Hal Gregersen is a regular contributor to Forbes, Fortune, and Harvard Business Review, exploring how asking the right questions builds leadership, innovation and ultimately can change our world.

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Bursting the CEO Bubble

When you’re the CEO of a large organization—or even a small one—your greatest responsibility is to recognize whether it requires a major change in direction. Indeed,no bold new course of action can be launched without your say-so. Yet your power and privilege leave you insulated—perhaps more than anyone else in the company—from information that might challenge your assumptions and allow you to perceive a looming threat or opportunity. Ironically, to do what your exalted position demands, you must in some way escape your exalted position.

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How Does Amazon Stay At Day One?

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Visit the office of Amazon’s head of Devices, Dave Limp, and you may get an offer to look at a piece of corporate history: the original short documents drafted by an internal team in 2011 to propose the development of Alexa, the intelligent personal assistant Amazon launched in late 2014. Call it an e-memento; Limp hasn’t deleted it. And it’s hardly the only memento. He can also call up dozens of other sets of documents, amazingly similar in format, setting forth the initial visions for what would become blockbuster products and services.

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Testing the CEO President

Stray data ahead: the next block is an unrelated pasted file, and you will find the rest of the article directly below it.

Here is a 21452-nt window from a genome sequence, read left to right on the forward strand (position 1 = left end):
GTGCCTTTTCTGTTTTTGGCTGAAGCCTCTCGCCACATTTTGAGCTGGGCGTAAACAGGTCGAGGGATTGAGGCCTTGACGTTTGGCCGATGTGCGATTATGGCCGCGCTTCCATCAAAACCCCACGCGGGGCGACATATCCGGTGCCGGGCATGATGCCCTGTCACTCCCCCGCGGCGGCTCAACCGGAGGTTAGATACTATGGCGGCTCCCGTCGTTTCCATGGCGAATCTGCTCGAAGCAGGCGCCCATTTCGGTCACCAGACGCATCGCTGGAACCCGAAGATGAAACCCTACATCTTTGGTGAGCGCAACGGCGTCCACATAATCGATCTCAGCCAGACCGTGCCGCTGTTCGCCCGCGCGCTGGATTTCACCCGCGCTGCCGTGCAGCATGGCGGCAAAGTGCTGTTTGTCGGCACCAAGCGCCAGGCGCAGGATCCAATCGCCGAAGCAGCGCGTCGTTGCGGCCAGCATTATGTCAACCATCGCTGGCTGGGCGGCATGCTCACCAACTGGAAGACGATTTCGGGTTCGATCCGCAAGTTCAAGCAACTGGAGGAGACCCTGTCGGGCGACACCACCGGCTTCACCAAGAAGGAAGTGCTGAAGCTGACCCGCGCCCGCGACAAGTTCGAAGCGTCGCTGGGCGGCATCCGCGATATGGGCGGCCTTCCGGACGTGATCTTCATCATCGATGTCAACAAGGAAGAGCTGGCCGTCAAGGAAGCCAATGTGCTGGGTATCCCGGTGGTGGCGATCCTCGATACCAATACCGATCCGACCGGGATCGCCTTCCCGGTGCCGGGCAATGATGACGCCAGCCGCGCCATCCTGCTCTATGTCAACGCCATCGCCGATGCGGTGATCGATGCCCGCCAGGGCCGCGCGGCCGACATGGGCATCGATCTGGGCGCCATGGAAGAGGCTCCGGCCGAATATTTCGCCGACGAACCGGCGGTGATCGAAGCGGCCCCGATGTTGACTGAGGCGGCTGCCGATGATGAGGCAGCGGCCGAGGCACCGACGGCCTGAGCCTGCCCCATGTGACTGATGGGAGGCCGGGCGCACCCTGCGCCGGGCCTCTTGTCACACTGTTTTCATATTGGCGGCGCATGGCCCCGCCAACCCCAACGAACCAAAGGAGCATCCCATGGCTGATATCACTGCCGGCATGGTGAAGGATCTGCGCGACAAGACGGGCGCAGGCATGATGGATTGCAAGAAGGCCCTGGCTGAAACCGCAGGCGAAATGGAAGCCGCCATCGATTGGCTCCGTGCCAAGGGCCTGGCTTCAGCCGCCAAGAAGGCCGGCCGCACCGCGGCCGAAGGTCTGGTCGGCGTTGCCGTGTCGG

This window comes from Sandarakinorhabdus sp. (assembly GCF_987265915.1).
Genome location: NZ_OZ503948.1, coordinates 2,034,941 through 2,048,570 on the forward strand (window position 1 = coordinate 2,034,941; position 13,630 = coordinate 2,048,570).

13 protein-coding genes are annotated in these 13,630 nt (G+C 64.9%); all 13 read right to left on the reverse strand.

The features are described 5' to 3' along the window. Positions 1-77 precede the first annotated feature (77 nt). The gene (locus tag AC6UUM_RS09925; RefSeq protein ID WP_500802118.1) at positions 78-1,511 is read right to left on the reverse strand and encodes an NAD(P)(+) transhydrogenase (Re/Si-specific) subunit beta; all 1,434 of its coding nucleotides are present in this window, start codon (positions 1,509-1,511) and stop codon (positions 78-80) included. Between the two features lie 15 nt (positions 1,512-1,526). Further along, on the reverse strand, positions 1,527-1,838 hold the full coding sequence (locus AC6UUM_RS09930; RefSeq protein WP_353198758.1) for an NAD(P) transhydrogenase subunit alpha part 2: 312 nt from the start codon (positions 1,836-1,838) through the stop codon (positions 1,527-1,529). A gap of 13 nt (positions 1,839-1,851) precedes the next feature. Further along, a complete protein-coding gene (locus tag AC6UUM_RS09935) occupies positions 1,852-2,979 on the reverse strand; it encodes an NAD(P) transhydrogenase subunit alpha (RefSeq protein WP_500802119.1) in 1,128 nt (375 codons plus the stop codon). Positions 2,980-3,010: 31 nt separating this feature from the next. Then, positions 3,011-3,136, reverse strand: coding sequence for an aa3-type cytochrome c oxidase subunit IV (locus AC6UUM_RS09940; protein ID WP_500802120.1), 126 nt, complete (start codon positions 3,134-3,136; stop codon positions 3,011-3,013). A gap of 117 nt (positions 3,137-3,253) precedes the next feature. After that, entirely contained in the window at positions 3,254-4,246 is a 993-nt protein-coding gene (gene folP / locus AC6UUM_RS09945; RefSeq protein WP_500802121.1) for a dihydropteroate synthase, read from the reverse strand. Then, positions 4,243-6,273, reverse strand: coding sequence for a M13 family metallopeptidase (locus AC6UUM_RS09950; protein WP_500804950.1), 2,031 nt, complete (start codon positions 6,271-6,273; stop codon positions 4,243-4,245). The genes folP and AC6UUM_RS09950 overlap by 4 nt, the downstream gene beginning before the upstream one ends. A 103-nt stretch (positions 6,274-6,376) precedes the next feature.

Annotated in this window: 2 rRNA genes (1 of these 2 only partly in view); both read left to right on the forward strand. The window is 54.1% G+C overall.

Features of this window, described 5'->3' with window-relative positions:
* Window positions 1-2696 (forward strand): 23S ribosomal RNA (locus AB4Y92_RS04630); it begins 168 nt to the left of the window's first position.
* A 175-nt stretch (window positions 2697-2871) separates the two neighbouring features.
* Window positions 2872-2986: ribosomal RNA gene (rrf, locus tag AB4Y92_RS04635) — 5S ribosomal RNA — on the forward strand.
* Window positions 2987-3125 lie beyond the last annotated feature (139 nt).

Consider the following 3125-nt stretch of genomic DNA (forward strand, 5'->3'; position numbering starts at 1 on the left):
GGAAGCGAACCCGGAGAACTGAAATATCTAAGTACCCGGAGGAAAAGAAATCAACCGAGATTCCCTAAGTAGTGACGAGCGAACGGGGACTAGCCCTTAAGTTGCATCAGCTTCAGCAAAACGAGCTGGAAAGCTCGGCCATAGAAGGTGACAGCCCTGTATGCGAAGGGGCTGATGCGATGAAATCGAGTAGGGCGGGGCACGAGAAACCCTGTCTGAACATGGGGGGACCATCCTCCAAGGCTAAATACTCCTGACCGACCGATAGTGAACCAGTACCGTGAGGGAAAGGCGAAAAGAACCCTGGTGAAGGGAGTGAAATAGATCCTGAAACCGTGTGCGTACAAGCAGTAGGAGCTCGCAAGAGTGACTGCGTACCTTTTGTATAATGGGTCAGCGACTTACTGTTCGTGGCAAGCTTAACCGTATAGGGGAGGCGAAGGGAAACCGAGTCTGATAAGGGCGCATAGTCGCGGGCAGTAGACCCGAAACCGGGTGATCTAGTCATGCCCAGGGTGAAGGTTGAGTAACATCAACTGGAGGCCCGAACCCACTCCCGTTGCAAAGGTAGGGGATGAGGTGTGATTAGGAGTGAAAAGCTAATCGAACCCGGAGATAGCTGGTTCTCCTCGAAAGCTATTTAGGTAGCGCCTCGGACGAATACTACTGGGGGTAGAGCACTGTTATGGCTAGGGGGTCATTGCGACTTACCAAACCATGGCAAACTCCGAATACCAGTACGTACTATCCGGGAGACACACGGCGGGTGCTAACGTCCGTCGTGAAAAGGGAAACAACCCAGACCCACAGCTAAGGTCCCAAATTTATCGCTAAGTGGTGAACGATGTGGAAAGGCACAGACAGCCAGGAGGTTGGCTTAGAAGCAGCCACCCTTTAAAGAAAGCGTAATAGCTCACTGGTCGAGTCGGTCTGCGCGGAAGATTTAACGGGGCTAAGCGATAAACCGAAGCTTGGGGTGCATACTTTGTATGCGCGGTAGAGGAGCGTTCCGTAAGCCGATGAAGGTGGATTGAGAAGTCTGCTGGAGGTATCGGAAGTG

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Perhaps one of President Donald Trump’s most endearing qualities to his supporters – a trait he promoted throughout a contentious 2016 election campaign – is that he isn’t a lifelong politician.

He’s a businessman. A salesman. A brander. He was the patriarch of the Trump Organization real estate empire before trading his iconic Manhattan tower for a seat in the Oval Office. And he sold himself to the American people on the idea that he could better streamline the bloated Washington bureaucracy – draining the swamp and running the country with a business-like efficiency.

But after six months rife with high-level turnover, legislative hiccups and public feuds within Trump’s own team, questions have been raised as to how effectively the CEO in chief is guiding the ship.

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Behind Rightmove’s Extraordinary Growth

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Ask Rightmove CEO Peter Brooks-Johnson to name the key to the company’s extraordinary growth and he takes no time to answer. “Are you familiar with the term network effects …?” He’s referring to the phenomenon by which a network (the simplest example is a telephone system) becomes more valuable to its users with each user it gains. Network effects mean that, for some kinds of businesses, there is a tremendous advantage to being a first mover.

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Expecting The Remarkable At Dexcom